Doctor Shortage: Lack of Behavioral Health Professionals Takes Toll On I.E. Residents' Mental Health

Sep 18, 2018

The shortage of behavioral health professionals in the Inland Empire leads to long wait times for therapy, medication, and other mental health services.
Credit Steve Snodgrass / Flickr

The Inland Empire’s severe doctor shortage affects all aspects of healthcare – including mental healthcare. KVCR’s Benjamin Purper explores the area’s shortage of mental healthcare professions in this report.

At the Riverside Free Clinic, patients are waiting for free mental health services. They’re provided by counseling students from the University of Redlands.

Most of the patients at the RFC are uninsured. Some are undocumented immigrants, others are transients. But Medina says the thing that’s common among them is low socio-economic status.

“I think the biggest thing here, and it's something that I noticed living in different areas for college and different states and everything - poverty is honestly one of the biggest contributions to the lack of resources, the lack of awareness,” says Erica Medina, a student volunteer. “A lot of our areas are resource deserts, there's nothing here.”

In 2016, a team at UC San Francisco ranked all the major regions of California by the number of behavioral healthcare professionals per capita. The Inland Empire ranked dead last, along with the San Joaquin valley.

That leads to long wait times for therapy, medication, and other mental health services – which creates desperate situations for a lot of people.

Allie Mink has first-hand experience with those people.

“We get questions every day to our website and some of the questions are heartbreaking,” Mink says. “It might be something like, my son was just recently diagnosed and I don't know what to do and I can't find resources and, you know, help me. It might be something along those lines.”

Mink is a director for the San Bernardino chapter of the National Alliance on Mental Illness, or NAMI. They’re a non-profit, not a treatment center, but they still get people coming to them because they’ve got nowhere else to go.

“That's more common than you would think,” Mink says. “I think that people think that because you have coverage, that that means that you have access. And unfortunately the two things do not go hand in hand. It's a slippery slope, a lot of times when people are looking for help they can't get, prior to a crisis, they can't get an appointment with a psychiatrist.”

NAMI has support groups and classes for people living with mental illness and their families. But when a person approaches NAMI when they’re psychotic or suicidal, the only thing they can do is refer the person to emergency services.

“We're treating mental illness like we're treating a broken arm,” Mink says.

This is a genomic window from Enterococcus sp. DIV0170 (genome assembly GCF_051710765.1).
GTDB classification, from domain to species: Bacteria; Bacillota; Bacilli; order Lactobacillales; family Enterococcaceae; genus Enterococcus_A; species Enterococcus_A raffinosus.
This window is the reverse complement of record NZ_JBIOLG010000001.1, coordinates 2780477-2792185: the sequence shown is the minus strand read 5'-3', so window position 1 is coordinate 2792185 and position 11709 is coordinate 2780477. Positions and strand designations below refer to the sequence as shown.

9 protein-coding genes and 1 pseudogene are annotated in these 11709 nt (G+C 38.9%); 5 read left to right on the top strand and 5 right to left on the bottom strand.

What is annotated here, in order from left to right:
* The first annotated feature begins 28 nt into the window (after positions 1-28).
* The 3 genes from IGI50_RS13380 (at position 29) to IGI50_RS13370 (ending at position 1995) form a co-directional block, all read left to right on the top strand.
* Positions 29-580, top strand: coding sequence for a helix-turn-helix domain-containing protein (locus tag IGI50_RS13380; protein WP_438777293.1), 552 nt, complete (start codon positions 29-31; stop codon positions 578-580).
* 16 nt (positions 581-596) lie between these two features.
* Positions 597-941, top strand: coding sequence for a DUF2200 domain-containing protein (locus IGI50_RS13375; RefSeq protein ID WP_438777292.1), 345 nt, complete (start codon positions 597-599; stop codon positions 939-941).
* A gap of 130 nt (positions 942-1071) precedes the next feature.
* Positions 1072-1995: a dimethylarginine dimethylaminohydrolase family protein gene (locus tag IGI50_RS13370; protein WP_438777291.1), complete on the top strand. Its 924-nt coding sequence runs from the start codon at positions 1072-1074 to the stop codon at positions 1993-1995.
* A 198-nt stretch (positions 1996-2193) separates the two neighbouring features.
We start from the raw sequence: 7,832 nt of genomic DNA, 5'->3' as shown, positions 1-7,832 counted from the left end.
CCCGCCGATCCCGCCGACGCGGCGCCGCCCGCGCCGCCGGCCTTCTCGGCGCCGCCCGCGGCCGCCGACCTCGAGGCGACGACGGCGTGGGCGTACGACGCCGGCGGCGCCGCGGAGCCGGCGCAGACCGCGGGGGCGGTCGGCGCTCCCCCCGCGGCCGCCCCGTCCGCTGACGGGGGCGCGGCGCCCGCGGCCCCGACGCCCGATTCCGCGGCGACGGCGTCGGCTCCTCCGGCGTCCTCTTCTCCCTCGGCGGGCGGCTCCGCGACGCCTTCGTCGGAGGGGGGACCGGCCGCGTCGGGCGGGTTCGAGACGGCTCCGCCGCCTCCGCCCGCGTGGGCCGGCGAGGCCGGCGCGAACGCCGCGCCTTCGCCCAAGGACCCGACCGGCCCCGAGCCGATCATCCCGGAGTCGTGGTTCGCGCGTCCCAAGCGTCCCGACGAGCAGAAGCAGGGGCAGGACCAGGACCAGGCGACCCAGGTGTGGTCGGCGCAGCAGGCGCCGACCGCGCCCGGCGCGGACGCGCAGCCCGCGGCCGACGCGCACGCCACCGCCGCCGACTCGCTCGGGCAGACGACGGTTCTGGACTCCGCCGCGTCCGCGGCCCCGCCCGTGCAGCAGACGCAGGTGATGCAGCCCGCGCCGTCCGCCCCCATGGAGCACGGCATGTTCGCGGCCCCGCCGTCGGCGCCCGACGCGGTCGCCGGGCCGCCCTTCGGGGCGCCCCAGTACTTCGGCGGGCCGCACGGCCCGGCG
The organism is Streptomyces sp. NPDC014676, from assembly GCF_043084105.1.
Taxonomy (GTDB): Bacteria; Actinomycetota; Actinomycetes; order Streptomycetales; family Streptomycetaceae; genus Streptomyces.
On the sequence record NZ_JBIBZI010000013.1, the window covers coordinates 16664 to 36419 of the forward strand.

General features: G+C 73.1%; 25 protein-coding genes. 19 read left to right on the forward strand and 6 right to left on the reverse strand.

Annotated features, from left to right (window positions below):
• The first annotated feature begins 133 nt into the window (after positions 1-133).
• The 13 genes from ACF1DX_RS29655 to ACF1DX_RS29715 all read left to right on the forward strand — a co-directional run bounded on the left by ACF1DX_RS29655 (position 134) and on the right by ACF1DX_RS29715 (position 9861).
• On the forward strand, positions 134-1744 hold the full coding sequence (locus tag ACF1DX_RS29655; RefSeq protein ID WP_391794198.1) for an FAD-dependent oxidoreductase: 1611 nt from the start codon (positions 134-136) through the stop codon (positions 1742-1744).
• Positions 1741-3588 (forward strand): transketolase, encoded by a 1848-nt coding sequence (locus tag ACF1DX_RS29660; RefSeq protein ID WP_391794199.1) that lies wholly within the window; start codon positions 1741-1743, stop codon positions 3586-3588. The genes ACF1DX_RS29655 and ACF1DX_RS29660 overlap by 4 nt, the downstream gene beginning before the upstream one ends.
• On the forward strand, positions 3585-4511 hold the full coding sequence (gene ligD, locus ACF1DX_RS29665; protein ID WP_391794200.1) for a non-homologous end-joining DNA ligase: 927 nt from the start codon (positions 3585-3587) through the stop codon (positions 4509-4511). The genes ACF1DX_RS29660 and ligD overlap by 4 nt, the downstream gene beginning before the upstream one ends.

Riverside and San Bernardino Counties rank near the bottom in every occupation except Psychiatric Technicians, which Coffman says is most likely due to the presence of Patton State Hospital in San Bernardino.
Credit "California’s Current and Future Behavioral Health Workforce" / Healthforce Center at UCSF

Janet Coffman studies health policy – she’s one of the authors of the UCSF report.   

“What we found is that California is projected to have a pretty substantial shortage of behavioral health professionals between now and 2028,” Coffman says. “Particularly among psychiatrists and psychologists, because large numbers of them are reaching retirement age within the next decade and the pipeline of newly trained psychiatrists and psychologists isn't large enough to replace them.”

But it’s not just the number of psychiatrists and psychologists; it’s also where they choose to practice.

“We also found that behavioral health professionals were poorly distributed across the state. And that regions like the Inland Empire and the San Joaquin Valley have much lower ratios of most behavioral health professionals to population than the Bay Area and other large metro areas on the coast.”

There’s also a lack of equal representation.

“In most occupations, there's a lack of racial/ethnic diversity relative to the population of California and also an under-representation of men.”

Based on these core issues, Coffman and her team have a few suggestions for the Inland Empire. She says we need to increase the supply of mental health professionals by attracting more of them to this area, and by training more of them here. We also need to increase racial and ethnic diversity.

“We're in a bad situation and it's only going to get worse unless we really as a state make more of an effort to prepare the numbers of behavioral health professionals we need and encourage them to distribute themselves across the state in a way that provides better access.” 

Dr. Bradley Gilbert is the CEO of the Inland Empire Health Plan, a non-profit Medi-Cal and Medicare health plan in the Inland Empire.

"When I look at the statistics, we're very low for pychiatrists in terms of our base supply," Gilbert says. "We're very low for psychologists, a little better for Licensed Marriage and Family Therapists and Licensed Clinical Social Workers, relative to the California average and other counties."

But there's one occupation that's especially lacking: "a very significant child psychiatrist shortage," Gilbert says. "And the child psychiatrist shortage is nationwide, but again [the Inland Empire] is on the bad edge of supply in general." 

That makes it difficult to get treatment for children with attention-deficit and other disorders. "It's hard to get access," Gilbert says. "The access is difficult because there's just not enough.

You can learn more about NAMI San Bernardino at namisb.org, and you can read the UCSF report here.

This story was produced for the USC Center for Health Journalism’s California Fellowship.